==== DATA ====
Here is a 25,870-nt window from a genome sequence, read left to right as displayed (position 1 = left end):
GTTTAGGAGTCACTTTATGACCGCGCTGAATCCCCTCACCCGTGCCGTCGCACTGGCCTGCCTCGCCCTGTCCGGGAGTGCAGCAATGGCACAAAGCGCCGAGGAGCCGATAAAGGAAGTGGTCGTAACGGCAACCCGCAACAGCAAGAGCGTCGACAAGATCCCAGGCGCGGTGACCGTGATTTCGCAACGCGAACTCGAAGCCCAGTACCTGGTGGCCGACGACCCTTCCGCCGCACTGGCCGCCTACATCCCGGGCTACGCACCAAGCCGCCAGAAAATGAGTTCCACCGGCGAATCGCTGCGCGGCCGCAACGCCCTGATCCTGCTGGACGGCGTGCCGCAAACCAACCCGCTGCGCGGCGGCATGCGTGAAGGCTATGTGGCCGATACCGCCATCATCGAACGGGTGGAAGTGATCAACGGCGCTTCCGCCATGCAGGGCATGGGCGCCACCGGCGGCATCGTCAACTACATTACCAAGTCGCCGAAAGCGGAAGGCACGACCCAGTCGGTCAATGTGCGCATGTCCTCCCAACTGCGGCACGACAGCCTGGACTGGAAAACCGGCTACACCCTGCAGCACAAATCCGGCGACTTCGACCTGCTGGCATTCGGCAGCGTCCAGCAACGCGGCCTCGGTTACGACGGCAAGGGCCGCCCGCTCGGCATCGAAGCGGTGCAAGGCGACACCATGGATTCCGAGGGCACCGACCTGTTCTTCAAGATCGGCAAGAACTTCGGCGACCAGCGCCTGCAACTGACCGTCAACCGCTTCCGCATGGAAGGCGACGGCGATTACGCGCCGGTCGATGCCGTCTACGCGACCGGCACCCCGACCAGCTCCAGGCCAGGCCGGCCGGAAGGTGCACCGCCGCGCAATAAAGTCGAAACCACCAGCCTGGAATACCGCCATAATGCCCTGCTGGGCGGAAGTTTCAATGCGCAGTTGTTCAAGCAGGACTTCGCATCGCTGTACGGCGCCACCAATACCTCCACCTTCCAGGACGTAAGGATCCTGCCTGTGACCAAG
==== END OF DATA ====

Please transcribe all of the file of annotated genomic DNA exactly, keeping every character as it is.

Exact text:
Here is a 25,870-nt window from a genome sequence, read left to right as displayed (position 1 = left end):
GTTTAGGAGTCACTTTATGACCGCGCTGAATCCCCTCACCCGTGCCGTCGCACTGGCCTGCCTCGCCCTGTCCGGGAGTGCAGCAATGGCACAAAGCGCCGAGGAGCCGATAAAGGAAGTGGTCGTAACGGCAACCCGCAACAGCAAGAGCGTCGACAAGATCCCAGGCGCGGTGACCGTGATTTCGCAACGCGAACTCGAAGCCCAGTACCTGGTGGCCGACGACCCTTCCGCCGCACTGGCCGCCTACATCCCGGGCTACGCACCAAGCCGCCAGAAAATGAGTTCCACCGGCGAATCGCTGCGCGGCCGCAACGCCCTGATCCTGCTGGACGGCGTGCCGCAAACCAACCCGCTGCGCGGCGGCATGCGTGAAGGCTATGTGGCCGATACCGCCATCATCGAACGGGTGGAAGTGATCAACGGCGCTTCCGCCATGCAGGGCATGGGCGCCACCGGCGGCATCGTCAACTACATTACCAAGTCGCCGAAAGCGGAAGGCACGACCCAGTCGGTCAATGTGCGCATGTCCTCCCAACTGCGGCACGACAGCCTGGACTGGAAAACCGGCTACACCCTGCAGCACAAATCCGGCGACTTCGACCTGCTGGCATTCGGCAGCGTCCAGCAACGCGGCCTCGGTTACGACGGCAAGGGCCGCCCGCTCGGCATCGAAGCGGTGCAAGGCGACACCATGGATTCCGAGGGCACCGACCTGTTCTTCAAGATCGGCAAGAACTTCGGCGACCAGCGCCTGCAACTGACCGTCAACCGCTTCCGCATGGAAGGCGACGGCGATTACGCGCCGGTCGATGCCGTCTACGCGACCGGCACCCCGACCAGCTCCAGGCCAGGCCGGCCGGAAGGTGCACCGCCGCGCAATAAAGTCGAAACCACCAGCCTGGAATACCGCCATAATGCCCTGCTGGGCGGAAGTTTCAATGCGCAGTTGTTCAAGCAGGACTTCGCATCGCTGTACGGCGCCACCAATACCTCCACCTTCCAGGACGTAAGGATCCTGCCTGTGACCAAG